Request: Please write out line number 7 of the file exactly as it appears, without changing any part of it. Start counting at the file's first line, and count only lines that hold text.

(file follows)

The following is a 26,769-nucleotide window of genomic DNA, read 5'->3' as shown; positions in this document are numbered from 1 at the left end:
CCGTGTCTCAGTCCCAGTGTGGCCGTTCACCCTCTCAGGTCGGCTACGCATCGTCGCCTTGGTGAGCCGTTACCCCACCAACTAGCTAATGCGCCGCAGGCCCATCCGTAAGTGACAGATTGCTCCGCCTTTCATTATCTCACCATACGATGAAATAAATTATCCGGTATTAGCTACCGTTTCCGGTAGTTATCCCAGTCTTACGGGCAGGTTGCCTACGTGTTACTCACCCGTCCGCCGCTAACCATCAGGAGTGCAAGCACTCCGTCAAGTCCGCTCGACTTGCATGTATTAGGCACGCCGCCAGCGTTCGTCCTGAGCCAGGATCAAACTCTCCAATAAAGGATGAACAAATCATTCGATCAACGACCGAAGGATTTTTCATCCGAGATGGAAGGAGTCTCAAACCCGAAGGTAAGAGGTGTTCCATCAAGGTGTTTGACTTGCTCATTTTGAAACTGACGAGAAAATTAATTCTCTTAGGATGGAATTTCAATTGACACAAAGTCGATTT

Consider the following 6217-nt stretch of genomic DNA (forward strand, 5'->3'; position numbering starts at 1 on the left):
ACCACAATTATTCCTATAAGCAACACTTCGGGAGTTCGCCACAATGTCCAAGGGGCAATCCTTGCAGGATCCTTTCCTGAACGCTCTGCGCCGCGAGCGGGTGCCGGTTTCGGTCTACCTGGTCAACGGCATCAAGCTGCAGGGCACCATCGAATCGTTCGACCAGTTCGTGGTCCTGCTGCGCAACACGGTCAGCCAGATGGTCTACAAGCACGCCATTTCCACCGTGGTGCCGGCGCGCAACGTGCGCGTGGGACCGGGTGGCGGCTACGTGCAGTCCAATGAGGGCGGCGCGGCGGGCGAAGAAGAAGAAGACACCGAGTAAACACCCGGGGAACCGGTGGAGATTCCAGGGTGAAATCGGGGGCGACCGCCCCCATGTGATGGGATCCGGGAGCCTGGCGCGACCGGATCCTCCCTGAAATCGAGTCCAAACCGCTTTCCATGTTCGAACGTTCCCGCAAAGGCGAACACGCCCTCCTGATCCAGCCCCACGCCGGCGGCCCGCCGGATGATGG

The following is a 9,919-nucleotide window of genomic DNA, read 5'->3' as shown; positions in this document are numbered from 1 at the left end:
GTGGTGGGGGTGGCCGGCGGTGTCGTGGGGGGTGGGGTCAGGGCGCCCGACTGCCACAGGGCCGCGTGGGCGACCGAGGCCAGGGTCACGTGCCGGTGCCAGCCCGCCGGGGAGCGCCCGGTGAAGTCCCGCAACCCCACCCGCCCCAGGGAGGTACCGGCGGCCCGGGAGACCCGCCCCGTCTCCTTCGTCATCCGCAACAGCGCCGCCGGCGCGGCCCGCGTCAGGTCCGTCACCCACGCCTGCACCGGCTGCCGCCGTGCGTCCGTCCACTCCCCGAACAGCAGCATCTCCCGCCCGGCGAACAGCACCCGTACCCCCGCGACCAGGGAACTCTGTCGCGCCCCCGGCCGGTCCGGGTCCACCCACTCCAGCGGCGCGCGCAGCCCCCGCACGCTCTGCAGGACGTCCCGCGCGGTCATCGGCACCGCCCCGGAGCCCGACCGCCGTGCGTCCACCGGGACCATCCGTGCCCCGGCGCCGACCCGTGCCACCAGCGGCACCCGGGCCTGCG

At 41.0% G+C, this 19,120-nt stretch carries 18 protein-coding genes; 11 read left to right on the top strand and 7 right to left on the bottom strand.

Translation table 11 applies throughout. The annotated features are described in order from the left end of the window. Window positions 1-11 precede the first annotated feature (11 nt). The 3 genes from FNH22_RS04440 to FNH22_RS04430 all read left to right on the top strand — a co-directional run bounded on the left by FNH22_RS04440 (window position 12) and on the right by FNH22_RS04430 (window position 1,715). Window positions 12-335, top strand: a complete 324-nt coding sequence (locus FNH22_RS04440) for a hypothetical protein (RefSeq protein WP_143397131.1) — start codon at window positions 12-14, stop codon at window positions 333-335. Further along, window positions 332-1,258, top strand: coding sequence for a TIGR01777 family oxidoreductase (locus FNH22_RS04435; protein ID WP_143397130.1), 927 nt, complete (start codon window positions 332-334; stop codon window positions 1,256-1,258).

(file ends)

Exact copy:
At 41.0% G+C, this 19,120-nt stretch carries 18 protein-coding genes; 11 read left to right on the top strand and 7 right to left on the bottom strand.